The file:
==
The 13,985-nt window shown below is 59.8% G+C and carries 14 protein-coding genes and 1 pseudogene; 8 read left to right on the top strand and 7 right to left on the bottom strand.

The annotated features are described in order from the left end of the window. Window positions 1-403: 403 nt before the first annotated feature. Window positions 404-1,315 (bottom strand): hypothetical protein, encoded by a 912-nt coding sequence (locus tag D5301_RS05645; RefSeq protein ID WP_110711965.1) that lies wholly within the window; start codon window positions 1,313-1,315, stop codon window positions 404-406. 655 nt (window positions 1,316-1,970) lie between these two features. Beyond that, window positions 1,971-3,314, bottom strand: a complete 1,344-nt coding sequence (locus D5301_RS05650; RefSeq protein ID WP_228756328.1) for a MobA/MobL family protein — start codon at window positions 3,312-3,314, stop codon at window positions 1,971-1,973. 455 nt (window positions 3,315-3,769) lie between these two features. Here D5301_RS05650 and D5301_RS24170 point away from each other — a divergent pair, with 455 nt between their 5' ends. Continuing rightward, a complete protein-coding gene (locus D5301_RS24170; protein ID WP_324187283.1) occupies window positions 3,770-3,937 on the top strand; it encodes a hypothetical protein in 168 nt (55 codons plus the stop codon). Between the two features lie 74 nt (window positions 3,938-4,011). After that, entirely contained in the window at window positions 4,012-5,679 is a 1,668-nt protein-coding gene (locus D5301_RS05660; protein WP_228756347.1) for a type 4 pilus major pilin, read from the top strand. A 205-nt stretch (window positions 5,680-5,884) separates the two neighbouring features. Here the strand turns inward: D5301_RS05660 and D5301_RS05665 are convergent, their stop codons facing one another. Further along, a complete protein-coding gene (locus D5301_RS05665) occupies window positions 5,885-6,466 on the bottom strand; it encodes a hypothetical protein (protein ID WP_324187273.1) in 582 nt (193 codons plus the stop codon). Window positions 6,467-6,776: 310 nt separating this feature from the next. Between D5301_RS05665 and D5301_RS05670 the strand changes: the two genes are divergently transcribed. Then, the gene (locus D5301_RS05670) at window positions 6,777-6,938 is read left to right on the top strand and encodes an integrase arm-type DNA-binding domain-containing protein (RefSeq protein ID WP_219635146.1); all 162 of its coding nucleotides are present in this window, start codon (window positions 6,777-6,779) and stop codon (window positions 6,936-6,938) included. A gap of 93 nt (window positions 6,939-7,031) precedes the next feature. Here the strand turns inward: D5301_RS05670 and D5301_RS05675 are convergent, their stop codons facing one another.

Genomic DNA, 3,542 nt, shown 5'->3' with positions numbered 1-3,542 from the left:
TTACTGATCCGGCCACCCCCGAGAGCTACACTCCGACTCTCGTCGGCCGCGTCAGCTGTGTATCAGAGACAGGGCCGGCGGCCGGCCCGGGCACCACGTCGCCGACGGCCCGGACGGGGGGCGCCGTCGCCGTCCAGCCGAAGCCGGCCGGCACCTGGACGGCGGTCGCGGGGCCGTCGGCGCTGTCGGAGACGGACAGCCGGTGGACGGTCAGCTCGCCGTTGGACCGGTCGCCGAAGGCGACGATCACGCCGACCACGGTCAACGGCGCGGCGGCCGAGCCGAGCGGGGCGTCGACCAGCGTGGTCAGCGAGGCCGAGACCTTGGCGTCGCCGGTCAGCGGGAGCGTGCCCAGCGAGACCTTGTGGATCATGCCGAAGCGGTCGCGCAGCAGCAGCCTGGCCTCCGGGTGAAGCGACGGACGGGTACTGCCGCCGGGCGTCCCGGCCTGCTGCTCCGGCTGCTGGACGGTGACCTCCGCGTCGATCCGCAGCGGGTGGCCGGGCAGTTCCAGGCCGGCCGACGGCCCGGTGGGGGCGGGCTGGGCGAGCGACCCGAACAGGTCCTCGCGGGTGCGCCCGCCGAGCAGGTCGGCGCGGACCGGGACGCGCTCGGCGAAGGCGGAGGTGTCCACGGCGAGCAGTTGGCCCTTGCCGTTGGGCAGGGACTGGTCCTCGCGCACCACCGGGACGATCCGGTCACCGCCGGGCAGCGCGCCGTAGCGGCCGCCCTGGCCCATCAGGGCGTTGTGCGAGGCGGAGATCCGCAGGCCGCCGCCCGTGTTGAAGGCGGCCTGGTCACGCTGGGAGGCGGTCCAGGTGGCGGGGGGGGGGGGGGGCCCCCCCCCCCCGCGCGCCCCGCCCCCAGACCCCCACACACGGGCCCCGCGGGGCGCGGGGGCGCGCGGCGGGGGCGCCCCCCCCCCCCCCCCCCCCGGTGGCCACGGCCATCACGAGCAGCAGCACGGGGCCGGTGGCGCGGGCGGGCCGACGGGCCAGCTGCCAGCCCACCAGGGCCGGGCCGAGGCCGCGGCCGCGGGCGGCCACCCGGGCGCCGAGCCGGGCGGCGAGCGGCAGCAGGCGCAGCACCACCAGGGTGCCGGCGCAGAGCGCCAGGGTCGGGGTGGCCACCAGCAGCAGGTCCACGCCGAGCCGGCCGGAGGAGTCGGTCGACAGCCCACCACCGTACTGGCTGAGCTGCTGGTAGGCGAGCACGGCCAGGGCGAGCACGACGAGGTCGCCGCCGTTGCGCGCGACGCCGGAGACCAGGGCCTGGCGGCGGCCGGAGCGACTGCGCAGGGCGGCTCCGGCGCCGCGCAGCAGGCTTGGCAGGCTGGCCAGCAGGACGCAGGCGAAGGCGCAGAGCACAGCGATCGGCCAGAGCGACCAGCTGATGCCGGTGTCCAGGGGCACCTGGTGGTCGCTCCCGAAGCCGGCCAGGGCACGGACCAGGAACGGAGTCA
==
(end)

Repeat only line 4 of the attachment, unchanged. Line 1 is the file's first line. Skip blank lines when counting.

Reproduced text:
TTACTGATCCGGCCACCCCCGAGAGCTACACTCCGACTCTCGTCGGCCGCGTCAGCTGTGTATCAGAGACAGGGCCGGCGGCCGGCCCGGGCACCACGTCGCCGACGGCCCGGACGGGGGGCGCCGTCGCCGTCCAGCCGAAGCCGGCCGGCACCTGGACGGCGGTCGCGGGGCCGTCGGCGCTGTCGGAGACGGACAGCCGGTGGACGGTCAGCTCGCCGTTGGACCGGTCGCCGAAGGCGACGATCACGCCGACCACGGTCAACGGCGCGGCGGCCGAGCCGAGCGGGGCGTCGACCAGCGTGGTCAGCGAGGCCGAGACCTTGGCGTCGCCGGTCAGCGGGAGCGTGCCCAGCGAGACCTTGTGGATCATGCCGAAGCGGTCGCGCAGCAGCAGCCTGGCCTCCGGGTGAAGCGACGGACGGGTACTGCCGCCGGGCGTCCCGGCCTGCTGCTCCGGCTGCTGGACGGTGACCTCCGCGTCGATCCGCAGCGGGTGGCCGGGCAGTTCCAGGCCGGCCGACGGCCCGGTGGGGGCGGGCTGGGCGAGCGACCCGAACAGGTCCTCGCGGGTGCGCCCGCCGAGCAGGTCGGCGCGGACCGGGACGCGCTCGGCGAAGGCGGAGGTGTCCACGGCGAGCAGTTGGCCCTTGCCGTTGGGCAGGGACTGGTCCTCGCGCACCACCGGGACGATCCGGTCACCGCCGGGCAGCGCGCCGTAGCGGCCGCCCTGGCCCATCAGGGCGTTGTGCGAGGCGGAGATCCGCAGGCCGCCGCCCGTGTTGAAGGCGGCCTGGTCACGCTGGGAGGCGGTCCAGGTGGCGGGGGGGGGGGGGGGCCCCCCCCCCCCGCGCGCCCCGCCCCCAGACCCCCACACACGGGCCCCGCGGGGCGCGGGGGCGCGCGGCGGGGGCGCCCCCCCCCCCCCCCCCCCCGGTGGCCACGGCCATCACGAGCAGCAGCACGGGGCCGGTGGCGCGGGCGGGCCGACGGGCCAGCTGCCAGCCCACCAGGGCCGGGCCGAGGCCGCGGCCGCGGGCGGCCACCCGGGCGCCGAGCCGGGCGGCGAGCGGCAGCAGGCGCAGCACCACCAGGGTGCCGGCGCAGAGCGCCAGGGTCGGGGTGGCCACCAGCAGCAGGTCCACGCCGAGCCGGCCGGAGGAGTCGGTCGACAGCCCACCACCGTACTGGCTGAGCTGCTGGTAGGCGAGCACGGCCAGGGCGAGCACGACGAGGTCGCCGCCGTTGCGCGCGACGCCGGAGACCAGGGCCTGGCGGCGGCCGGAGCGACTGCGCAGGGCGGCTCCGGCGCCGCGCAGCAGGCTTGGCAGGCTGGCCAGCAGGACGCAGGCGAAGGCGCAGAGCACAGCGATCGGCCAGAGCGACCAGCTGATGCCGGTGTCCAGGGGCACCTGGTGGTCGCTCCCGAAGCCGGCCAGGGCACGGACCAGGAACGGAGTCA